Thursday, July 2, 2020

"Normal People" (again) by Sally Rooney

Thank you for bearing with me as I watched (& raved about, here on this blog, lol) the television adaptation of Sally Rooney's novel "Normal People" these past six weeks.  I watched the final two episodes yesterday, and then finished re-reading the novel. I'd been following along as the episodes unfolded, two at a time.

I sobbed through the last 10 minutes or so of that last episode (much to dh's bemusement, lol)... not just because of Marianne & Connell's story, and how beautifully it was unfolding on screen, but also because it reminded me of my own youth & my own story, mine & dh's.

I did not have Marianne's abusive family issues (thank goodness!).  But I could relate to her insecurity and lack of self-esteem. Like her, I was considered "smart" and bookish as a child/teenager, and thus regarded as a bit of an oddity in school. Thank goodness for school band and drama club in high school, because otherwise, I didn't really feel like I fit in. In many ways, life for me began at university (as it did for Marianne).

My relationship with dh (whom I met in my third year) was nowhere near as fraught as Connell & Marianne's, but we did find ourselves thrust into a long-distance romance that summer, when he didn't get accepted into the MBA program at the university where we met (but did get accepted to two other schools elsewhere). I stayed in Manitoba & finished my four-year bachelor of arts program while he went through the first year of business school. This was in the early 1980s, long before the Internet, or even cheap long distance telephone calls. We wrote & sent each other actual pen & ink letters (all of which I still have), and called each other on the phone once a week for an hour or so (and then I hustled like crazy for tips at my part-time waitressing job at a pizza restaurant, so I could pay the phone bill without asking my parents for extra money, lol). And he came to visit me a couple of times, over Christmas & study week.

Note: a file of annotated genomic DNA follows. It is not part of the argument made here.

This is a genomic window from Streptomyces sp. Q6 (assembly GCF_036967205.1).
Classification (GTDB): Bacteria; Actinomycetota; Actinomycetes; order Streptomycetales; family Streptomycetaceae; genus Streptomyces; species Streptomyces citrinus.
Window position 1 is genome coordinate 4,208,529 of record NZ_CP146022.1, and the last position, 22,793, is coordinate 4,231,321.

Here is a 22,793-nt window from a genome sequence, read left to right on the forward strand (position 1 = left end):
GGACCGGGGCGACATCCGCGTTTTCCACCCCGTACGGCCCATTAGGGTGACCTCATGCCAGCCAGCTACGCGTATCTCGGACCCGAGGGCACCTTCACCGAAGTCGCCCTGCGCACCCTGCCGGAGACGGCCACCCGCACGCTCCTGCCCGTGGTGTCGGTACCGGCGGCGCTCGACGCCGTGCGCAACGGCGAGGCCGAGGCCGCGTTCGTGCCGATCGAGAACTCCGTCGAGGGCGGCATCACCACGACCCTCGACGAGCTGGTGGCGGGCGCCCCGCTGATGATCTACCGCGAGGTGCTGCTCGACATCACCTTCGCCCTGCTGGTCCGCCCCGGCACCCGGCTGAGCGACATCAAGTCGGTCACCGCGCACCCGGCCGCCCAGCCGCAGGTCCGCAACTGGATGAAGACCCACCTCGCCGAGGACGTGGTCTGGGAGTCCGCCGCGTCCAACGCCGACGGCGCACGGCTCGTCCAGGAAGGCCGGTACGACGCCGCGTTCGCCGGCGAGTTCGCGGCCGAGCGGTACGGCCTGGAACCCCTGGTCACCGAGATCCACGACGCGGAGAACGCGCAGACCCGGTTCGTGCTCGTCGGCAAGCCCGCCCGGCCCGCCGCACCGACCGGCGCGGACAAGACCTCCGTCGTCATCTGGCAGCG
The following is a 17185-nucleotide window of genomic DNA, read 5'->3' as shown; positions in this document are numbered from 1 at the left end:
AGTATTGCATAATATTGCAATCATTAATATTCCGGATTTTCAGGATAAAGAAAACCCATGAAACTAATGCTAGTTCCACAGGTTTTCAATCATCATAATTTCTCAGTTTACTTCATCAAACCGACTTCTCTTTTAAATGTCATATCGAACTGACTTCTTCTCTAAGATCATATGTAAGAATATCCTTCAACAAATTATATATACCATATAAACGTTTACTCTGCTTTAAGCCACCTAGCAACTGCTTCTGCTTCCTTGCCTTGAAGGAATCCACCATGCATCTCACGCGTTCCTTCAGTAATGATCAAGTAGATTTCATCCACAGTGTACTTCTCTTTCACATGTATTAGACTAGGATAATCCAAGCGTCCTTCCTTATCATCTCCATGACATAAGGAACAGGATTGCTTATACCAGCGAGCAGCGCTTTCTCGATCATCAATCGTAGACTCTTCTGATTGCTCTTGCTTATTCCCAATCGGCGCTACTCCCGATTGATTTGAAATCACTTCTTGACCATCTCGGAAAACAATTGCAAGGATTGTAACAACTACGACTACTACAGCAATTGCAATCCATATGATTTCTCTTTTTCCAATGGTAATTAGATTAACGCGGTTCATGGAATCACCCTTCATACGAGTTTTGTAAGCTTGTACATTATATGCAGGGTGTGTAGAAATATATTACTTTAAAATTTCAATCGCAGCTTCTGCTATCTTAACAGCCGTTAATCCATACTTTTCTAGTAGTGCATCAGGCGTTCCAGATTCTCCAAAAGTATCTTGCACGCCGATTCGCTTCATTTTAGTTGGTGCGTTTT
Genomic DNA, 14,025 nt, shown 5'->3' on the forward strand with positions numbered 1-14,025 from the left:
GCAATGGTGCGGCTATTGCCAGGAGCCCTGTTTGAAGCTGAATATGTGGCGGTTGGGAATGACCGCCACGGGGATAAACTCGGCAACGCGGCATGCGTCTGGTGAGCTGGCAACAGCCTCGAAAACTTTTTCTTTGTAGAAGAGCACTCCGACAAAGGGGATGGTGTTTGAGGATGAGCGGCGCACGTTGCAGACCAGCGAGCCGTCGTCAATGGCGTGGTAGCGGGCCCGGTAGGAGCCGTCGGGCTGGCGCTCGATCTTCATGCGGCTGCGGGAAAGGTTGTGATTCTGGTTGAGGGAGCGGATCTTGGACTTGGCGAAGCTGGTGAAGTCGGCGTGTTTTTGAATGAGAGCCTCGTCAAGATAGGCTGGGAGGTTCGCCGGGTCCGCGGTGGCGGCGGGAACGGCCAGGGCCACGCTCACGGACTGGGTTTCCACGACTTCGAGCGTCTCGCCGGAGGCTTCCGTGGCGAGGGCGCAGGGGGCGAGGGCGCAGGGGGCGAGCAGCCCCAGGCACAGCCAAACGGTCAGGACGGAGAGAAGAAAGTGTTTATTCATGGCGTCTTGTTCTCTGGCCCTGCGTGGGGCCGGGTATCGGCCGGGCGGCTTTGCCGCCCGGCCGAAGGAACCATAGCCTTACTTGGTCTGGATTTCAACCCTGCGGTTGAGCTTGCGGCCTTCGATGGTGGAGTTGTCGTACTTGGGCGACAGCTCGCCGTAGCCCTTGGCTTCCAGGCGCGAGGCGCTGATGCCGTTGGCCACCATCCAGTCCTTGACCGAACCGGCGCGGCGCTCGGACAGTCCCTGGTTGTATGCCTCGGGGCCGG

The next spring, I applied to several journalism programs and got accepted to one at a school two hours by train away from his. It was a year-long program that started in May and went through to the next April (with breaks in August and at Christmastime). We saw each other just about every weekend -- in his city or mine, or we'd meet up on the train and travel into Toronto to visit his family.  Then we both graduated (and got engaged, and started planning a wedding for the following year).  He went back to Toronto to look for work, and I went back to live with my parents, and unexpectedly found a reporting job there to fill my time and pad both my pocketbook & my resume until we were married. (Living together was not an option for us, and with no jobs and no money, we didn't have a whole lot of choices.)  My parents & I spent time with him & his dad that summer when we came east to attend my convocation.  He came west for visits later that summer, and for Christmas, and for our marriage prep weekend, and I came to Toronto later that spring, before our wedding, to apartment hunt.

And next week we'll have been married 35 years. Sometimes these things do work out. :)

Four Goodreads stars (again) for the book. Unlimited stars for the TV version. Seriously, if there is justice in the universe, it will win every award it's eligible for. It's wonderful. :)

This was Book #19 read to date in 2020 (Book #1 finished in July). I'm currently at 63% of my 2020 Goodreads Reading Challenge goal of 30 books, and am (for the moment, anyway...!) 5 books ahead of schedule to meet my goal. :)


  1. I love the way you linked the book in with your life with DH, or vice versa. All (the book, the TV version, your marriage) deserve acclaim!

    I'm so glad that sometimes things work out.

    1. It's really just a great portrayal of those years in a young adult's life... trying to figure out who you are and how you relate to the bigger world... school, families, friendships, romance. I love that, in the end they realize that, no matter what the future holds for them as a couple, they helped each other grow and become better people.